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SkiCo urges Pitkin County to approve Pandora's expansion, but final vote remains uncertain

Aspen Skiing Company
This aerial view of Aspen Mountain, taken in an undated photo, shows the proposed Pandora's expansion area highlighted in red. The terrain in the Pandora's is on the east side of Richmond Ridge and accessible from the top of the Aspen Mountain ski area.

The Pitkin County commissioners on Oct. 27 again reviewed Aspen Skiing Co.’s proposal to expand the Aspen Mountain ski area into the side-country terrain known as the Pandora's.

At the meeting, SkiCo executives gave presentations about their vision for the ski terrain, which sits high on the east side of Richmond Ridge near the top of Aspen Mountain.

Aspen locals and visitors have skied in the backcountry area since the late 1940s, according to David Corbin, SkiCo's senior vice president of planning and development.

And the 153 acres in the Pandora's area now being proposed for lift-served skiing was included into SkiCo’s Aspen Mountain master development plan in 1998, but it was subject to further review. The proposal has remained in that status ever since.

“It’s been 24 years in process, if you will, when you look at all the iterations of it,” Corbin said. “It’s been deferred before. We very much want to continue.”

The 153 acres of land in the Pandora’s area is now in the county's Rural and Remote zone district. According to the county's land use code, this zone is intended to “conserve and protect the natural environment and its resources, while allowing for limited recreational uses and limited residential development.”

SkiCo is proposing that the commissioners change the land in the Pandora's area to the Ski-Recreation zone. This would allow for construction of ski lifts and trails, restaurants and even affordable housing.

But SkiCo has offered the commissioners a restrictive covenant to assuage any concerns about overdeveloping the area.

At a Sept. 8 meeting, CEO Mike Kaplan explained the company's position to the county commissioners.

“The experience back there does honor the intent of rural and remote,” Kaplan said. “It’s more of a semi-backcountry experience. You’re not going to go back there and hear a party on the Cloud 9 deck. It’s going to feel like you’ve escaped.”

The covenant would limit construction in the Pandora’s area to one lift, one ski patrol shack, restrooms, ski trails, service roads, and utility facilities for water and electricity. It would also prevent any development in the Rural and Remote zone district that borders the Pandora’s and is owned by SkiCo.

During public comments on the proposal, some people questioned the carbon footprint of the Pandora’s expansion.

Auden Schendler, SkiCo’s senior vice president of sustainability, said the company must wield their political power to have a real impact on the climate crisis. He said there are bigger concerns than the Pandora’s when it comes to the human-caused climate crisis.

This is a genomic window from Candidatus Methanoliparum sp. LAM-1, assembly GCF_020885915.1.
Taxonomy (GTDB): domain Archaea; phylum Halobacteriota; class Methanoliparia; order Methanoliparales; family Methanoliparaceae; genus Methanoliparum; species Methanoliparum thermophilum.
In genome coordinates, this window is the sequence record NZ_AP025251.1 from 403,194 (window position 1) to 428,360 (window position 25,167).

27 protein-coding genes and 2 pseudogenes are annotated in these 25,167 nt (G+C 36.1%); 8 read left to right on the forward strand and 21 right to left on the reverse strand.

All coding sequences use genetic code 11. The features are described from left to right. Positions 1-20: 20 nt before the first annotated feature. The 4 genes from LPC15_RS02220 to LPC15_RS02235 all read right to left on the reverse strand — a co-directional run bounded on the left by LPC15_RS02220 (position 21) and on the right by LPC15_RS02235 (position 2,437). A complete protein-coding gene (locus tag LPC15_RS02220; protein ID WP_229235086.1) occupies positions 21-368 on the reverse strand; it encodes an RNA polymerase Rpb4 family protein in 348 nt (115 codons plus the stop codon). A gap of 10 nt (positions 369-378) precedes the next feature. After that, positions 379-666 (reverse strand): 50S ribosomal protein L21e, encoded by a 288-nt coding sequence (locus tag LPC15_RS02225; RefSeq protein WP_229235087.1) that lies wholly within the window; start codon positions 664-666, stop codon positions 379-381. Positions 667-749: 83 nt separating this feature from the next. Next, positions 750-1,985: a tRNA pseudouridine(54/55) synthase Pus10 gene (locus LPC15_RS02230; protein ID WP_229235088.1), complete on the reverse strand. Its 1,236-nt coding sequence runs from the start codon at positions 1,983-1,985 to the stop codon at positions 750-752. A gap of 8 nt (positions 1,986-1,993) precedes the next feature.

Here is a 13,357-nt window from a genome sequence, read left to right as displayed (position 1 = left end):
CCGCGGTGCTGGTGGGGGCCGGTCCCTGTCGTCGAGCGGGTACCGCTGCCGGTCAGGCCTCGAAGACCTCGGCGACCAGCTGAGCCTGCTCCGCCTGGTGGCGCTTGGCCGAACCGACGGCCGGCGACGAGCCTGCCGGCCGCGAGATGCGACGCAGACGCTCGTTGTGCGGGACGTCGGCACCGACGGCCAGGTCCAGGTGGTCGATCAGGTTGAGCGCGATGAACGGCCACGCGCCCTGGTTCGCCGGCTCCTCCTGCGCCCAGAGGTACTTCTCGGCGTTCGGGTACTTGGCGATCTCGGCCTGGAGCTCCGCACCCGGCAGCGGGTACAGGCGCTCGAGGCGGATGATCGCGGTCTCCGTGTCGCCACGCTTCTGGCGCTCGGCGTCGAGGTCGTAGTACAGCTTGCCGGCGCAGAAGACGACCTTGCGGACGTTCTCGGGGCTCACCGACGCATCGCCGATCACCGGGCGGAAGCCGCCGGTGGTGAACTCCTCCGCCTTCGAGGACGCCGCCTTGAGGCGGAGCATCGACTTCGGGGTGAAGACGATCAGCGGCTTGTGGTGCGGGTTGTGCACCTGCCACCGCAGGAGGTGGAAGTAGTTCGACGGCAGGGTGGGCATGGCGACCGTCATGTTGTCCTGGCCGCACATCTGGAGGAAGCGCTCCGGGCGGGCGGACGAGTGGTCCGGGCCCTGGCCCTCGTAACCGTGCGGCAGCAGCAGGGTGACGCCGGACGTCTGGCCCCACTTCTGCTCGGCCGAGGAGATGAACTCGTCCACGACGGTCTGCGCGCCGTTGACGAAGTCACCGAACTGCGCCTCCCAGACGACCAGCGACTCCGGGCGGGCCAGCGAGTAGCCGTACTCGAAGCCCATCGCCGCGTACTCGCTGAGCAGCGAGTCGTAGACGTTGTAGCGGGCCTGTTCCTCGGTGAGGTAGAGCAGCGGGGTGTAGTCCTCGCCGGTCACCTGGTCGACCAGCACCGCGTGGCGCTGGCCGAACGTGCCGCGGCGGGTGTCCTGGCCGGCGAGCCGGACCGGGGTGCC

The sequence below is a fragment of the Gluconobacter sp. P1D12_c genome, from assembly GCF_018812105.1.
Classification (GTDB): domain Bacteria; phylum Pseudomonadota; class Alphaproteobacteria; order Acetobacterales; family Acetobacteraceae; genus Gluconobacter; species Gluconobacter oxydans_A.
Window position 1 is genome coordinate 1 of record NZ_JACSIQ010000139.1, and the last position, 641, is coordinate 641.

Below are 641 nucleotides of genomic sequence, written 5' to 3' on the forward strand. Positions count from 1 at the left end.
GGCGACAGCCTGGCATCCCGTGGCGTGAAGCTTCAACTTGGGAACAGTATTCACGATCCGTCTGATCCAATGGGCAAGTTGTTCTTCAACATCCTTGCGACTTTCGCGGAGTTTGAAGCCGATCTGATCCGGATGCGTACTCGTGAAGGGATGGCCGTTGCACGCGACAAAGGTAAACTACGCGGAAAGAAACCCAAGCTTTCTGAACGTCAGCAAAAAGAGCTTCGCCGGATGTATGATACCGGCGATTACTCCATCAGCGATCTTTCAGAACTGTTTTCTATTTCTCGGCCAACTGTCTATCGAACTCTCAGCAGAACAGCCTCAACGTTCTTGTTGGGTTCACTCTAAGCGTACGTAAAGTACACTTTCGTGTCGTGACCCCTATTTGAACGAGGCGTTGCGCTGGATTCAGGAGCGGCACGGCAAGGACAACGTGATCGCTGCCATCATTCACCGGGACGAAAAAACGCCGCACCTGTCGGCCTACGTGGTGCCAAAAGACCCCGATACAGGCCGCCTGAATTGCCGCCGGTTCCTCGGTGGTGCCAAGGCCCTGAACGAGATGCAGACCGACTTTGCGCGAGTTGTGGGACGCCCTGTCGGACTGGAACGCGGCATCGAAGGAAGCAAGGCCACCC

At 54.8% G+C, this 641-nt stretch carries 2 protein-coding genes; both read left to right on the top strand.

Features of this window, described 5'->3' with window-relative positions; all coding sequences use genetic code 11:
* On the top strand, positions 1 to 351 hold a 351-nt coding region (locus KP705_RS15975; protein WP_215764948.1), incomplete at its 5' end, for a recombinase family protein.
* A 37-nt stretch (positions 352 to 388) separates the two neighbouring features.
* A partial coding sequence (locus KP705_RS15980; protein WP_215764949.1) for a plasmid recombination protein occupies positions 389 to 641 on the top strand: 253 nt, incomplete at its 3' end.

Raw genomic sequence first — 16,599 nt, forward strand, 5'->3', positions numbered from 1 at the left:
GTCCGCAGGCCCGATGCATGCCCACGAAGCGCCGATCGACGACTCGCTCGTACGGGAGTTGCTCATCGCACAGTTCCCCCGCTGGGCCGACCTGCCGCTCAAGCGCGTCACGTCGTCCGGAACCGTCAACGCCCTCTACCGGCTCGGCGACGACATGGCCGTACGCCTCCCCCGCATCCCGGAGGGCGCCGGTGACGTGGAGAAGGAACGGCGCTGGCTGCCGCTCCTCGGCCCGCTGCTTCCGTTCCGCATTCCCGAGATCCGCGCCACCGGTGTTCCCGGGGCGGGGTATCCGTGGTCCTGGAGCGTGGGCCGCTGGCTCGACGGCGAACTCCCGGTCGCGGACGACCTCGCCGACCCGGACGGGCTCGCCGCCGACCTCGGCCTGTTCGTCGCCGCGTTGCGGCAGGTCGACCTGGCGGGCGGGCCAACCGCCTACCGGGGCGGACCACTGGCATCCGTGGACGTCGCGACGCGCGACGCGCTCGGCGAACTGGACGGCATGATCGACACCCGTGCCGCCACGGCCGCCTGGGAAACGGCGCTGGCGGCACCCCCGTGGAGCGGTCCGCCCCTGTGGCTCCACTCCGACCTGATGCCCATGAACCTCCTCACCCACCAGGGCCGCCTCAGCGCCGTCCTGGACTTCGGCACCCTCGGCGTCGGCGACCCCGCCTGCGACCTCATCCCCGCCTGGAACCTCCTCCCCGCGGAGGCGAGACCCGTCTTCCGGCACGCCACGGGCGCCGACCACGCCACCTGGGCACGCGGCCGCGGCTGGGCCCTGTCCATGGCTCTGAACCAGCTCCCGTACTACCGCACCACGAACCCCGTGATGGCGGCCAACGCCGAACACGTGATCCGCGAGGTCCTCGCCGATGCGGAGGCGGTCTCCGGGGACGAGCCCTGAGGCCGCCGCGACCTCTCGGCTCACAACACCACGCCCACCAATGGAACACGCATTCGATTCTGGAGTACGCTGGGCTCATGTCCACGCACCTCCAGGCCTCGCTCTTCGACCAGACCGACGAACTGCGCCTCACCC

“It’s not about the individual carbon footprint of the project you’re talking about," he said. "It’s about how you affect the system.”

The majority of public comments have been in support of the expansion. But there was also vocal opposition, and Commissioner Francie Jacober was empathetic to the dissenting arguments.

“Letters in favor of it, for the most part, are about ‘My skiing, my days on the mountain, my mountain,’” Jacober said. “That doesn’t particularly impress me in the slightest little bit. And the letters against are coming from a more holistic way of looking at it.”

Commissioner Kelly McNicholas Kury voted against the proposal in a straw poll.

At the Oct. 27 meeting, McNicholas Kury reviewed in the county’s land-use code some of the criteria for rezoning, saying SkiCo failed to prove that the proposed code change meets these requirements.

“And so there’s really a bulk of these that I think are problematic in this rezoning application where we shall not approve it because it doesn’t meet these standards,” she said.

Commissioner Steve Child said the Pandora’s terrain could be a critical part of skiing on Aspen Mountain as climate change worsens.

“Earth’s temperatures are gonna get higher much faster,” Child said. “And I think the only way that the ski company is going to be able to maintain downhill skiing is on the top third of the mountain. So this is a strategy I think we need to pay attention to.”

McNicholas Kury disagreed with Child, saying the commissioners cannot rezone something for anticipated changes.

Commissioner Greg Poschman acknowledged the community support for the proposal and hopes to pass it.

“I guess I really want to be on a board that makes this happen," Poschman. "I don’t want to kick it down the road. This is the time to do this. And I want to do it responsibly.”

Only four of the five county commissioners are voting on SkiCo’s proposal. (Patti Clapper recused herself due to a conflict of interest.) But three votes in favor of the proposal will still be necessary for it to pass. A 2-2 vote would mean denial.

A final vote on the SkiCo's proposal is set for Nov. 17.

Halle is an award-winning journalist and the All Things Considered anchor for Aspen Public Radio. She has been recognized for her work by the Public Media Journalists Association and the Colorado Broadcasters Association. Before she began working full-time with Aspen Public Radio in September 2021, Halle was a freelance broadcast journalist for both Aspen Public Radio and KDNK. Halle studied environmental analysis at Pitzer College. She was an educator at the Aspen Center for Environmental Studies and at the Andy Zanca Youth Empowerment program, where she taught youth radio and managed a weekly public affairs show.